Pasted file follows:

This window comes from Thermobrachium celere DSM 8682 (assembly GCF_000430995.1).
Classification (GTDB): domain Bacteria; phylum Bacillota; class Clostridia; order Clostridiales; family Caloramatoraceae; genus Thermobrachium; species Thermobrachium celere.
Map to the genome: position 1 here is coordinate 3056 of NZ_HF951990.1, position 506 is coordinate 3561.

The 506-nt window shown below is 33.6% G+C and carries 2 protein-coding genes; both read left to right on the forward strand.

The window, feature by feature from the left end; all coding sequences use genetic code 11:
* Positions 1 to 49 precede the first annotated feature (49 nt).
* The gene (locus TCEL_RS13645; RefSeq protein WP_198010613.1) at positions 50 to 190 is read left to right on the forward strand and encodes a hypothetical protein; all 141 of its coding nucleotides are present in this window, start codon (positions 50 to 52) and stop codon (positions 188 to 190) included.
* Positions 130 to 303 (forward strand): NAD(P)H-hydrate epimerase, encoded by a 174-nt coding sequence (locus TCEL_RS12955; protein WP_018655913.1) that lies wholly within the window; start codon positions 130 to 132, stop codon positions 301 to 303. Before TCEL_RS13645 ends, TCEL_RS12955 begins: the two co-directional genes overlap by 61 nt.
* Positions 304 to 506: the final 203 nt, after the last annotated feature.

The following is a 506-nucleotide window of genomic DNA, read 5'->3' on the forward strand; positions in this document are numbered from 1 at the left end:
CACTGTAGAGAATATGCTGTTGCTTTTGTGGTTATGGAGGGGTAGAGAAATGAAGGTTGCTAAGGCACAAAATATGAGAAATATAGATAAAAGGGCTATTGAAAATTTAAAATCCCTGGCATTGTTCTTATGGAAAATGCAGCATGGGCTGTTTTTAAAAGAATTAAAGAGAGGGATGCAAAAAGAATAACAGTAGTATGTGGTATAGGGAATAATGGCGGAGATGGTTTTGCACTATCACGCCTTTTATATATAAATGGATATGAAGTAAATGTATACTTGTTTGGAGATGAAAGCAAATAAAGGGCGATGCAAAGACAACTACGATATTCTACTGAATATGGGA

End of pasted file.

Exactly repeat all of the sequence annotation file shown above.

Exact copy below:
This window comes from Thermobrachium celere DSM 8682 (assembly GCF_000430995.1).
Classification (GTDB): domain Bacteria; phylum Bacillota; class Clostridia; order Clostridiales; family Caloramatoraceae; genus Thermobrachium; species Thermobrachium celere.
Map to the genome: position 1 here is coordinate 3056 of NZ_HF951990.1, position 506 is coordinate 3561.

The 506-nt window shown below is 33.6% G+C and carries 2 protein-coding genes; both read left to right on the forward strand.

The window, feature by feature from the left end; all coding sequences use genetic code 11:
* Positions 1 to 49 precede the first annotated feature (49 nt).
* The gene (locus TCEL_RS13645; RefSeq protein WP_198010613.1) at positions 50 to 190 is read left to right on the forward strand and encodes a hypothetical protein; all 141 of its coding nucleotides are present in this window, start codon (positions 50 to 52) and stop codon (positions 188 to 190) included.
* Positions 130 to 303 (forward strand): NAD(P)H-hydrate epimerase, encoded by a 174-nt coding sequence (locus TCEL_RS12955; protein WP_018655913.1) that lies wholly within the window; start codon positions 130 to 132, stop codon positions 301 to 303. Before TCEL_RS13645 ends, TCEL_RS12955 begins: the two co-directional genes overlap by 61 nt.
* Positions 304 to 506: the final 203 nt, after the last annotated feature.

The following is a 506-nucleotide window of genomic DNA, read 5'->3' on the forward strand; positions in this document are numbered from 1 at the left end:
CACTGTAGAGAATATGCTGTTGCTTTTGTGGTTATGGAGGGGTAGAGAAATGAAGGTTGCTAAGGCACAAAATATGAGAAATATAGATAAAAGGGCTATTGAAAATTTAAAATCCCTGGCATTGTTCTTATGGAAAATGCAGCATGGGCTGTTTTTAAAAGAATTAAAGAGAGGGATGCAAAAAGAATAACAGTAGTATGTGGTATAGGGAATAATGGCGGAGATGGTTTTGCACTATCACGCCTTTTATATATAAATGGATATGAAGTAAATGTATACTTGTTTGGAGATGAAAGCAAATAAAGGGCGATGCAAAGACAACTACGATATTCTACTGAATATGGGA